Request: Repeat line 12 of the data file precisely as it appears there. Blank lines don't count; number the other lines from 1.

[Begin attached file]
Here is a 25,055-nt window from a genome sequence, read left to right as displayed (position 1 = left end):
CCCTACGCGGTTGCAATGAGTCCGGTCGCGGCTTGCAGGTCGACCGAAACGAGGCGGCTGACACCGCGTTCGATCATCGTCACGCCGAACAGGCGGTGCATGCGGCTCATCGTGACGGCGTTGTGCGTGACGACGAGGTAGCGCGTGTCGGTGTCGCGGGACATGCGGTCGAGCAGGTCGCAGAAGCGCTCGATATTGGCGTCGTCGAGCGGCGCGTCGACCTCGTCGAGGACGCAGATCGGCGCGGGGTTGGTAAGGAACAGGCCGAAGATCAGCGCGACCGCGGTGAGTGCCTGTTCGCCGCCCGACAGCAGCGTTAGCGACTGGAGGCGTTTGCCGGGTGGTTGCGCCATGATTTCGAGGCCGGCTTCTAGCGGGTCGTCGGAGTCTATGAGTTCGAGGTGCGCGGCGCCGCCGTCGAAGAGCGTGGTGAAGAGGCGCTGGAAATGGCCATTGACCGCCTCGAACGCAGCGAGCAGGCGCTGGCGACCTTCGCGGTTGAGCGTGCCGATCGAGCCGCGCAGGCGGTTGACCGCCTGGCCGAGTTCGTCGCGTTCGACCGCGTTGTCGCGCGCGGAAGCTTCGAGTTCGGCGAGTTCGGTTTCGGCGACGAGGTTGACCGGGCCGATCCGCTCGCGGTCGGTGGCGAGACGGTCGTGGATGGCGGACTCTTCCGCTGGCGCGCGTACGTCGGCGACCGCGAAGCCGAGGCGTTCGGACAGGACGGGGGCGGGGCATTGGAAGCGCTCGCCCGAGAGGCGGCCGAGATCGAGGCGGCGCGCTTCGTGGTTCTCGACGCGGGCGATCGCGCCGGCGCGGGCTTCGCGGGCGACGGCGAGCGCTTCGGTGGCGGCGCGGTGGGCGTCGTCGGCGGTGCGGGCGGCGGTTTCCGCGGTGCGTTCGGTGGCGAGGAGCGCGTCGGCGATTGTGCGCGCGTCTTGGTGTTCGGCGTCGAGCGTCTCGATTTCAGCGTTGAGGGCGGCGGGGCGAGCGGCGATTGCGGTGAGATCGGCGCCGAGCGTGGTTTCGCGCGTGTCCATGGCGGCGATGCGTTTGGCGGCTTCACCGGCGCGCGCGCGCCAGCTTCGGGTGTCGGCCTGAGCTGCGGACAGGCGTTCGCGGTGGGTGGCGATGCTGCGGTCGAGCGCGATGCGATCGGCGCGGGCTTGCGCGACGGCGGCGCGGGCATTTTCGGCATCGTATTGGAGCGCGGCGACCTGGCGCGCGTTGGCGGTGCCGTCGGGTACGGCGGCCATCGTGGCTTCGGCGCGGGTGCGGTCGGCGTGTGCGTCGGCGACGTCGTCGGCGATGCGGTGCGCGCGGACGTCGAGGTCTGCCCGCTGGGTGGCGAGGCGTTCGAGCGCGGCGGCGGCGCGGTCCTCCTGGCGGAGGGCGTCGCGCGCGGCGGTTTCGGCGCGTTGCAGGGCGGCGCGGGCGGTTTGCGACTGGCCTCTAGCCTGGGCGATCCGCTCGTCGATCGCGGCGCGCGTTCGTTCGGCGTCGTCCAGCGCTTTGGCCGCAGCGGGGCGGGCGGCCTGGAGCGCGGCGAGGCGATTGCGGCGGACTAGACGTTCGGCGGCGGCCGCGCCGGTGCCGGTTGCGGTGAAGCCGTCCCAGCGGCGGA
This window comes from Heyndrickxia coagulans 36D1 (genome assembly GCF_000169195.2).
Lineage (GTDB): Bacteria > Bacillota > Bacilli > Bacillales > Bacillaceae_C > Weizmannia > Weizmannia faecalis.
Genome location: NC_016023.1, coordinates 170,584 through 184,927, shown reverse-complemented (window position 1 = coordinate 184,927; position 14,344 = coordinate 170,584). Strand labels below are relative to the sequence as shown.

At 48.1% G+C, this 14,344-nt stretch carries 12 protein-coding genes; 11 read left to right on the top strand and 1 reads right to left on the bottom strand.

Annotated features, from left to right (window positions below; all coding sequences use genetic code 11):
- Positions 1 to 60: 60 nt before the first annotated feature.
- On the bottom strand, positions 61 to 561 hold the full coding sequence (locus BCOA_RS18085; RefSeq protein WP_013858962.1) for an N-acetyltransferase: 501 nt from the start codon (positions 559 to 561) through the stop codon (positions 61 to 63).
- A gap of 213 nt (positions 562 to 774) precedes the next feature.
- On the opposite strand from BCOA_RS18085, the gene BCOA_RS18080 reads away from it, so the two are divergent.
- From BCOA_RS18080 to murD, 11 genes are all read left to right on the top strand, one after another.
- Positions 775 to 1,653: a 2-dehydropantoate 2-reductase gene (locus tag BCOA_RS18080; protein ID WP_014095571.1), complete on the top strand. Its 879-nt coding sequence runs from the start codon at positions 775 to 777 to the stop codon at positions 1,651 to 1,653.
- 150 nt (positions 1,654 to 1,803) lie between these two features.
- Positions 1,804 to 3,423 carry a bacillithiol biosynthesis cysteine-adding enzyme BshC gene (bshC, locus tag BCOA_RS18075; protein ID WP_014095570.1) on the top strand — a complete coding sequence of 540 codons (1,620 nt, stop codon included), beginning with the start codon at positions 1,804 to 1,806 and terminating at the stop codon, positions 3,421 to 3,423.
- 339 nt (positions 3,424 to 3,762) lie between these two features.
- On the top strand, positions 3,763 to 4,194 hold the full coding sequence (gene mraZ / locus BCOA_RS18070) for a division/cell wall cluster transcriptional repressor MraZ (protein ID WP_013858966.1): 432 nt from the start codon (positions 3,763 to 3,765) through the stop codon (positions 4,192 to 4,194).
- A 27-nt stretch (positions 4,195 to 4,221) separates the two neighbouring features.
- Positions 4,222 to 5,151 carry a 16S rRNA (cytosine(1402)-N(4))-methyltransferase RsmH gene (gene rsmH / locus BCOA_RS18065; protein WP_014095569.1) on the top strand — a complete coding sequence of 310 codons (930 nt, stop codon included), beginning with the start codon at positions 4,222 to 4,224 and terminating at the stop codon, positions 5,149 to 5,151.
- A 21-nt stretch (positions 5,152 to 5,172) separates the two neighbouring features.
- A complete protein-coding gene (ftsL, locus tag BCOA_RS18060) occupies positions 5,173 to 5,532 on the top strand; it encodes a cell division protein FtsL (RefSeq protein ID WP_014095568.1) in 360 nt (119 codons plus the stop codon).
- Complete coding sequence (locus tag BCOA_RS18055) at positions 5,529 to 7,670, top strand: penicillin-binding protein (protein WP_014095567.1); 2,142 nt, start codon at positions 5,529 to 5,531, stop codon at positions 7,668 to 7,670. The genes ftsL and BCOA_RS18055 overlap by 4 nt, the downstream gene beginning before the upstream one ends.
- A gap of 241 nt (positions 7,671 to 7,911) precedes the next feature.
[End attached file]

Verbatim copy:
- From BCOA_RS18080 to murD, 11 genes are all read left to right on the top strand, one after another.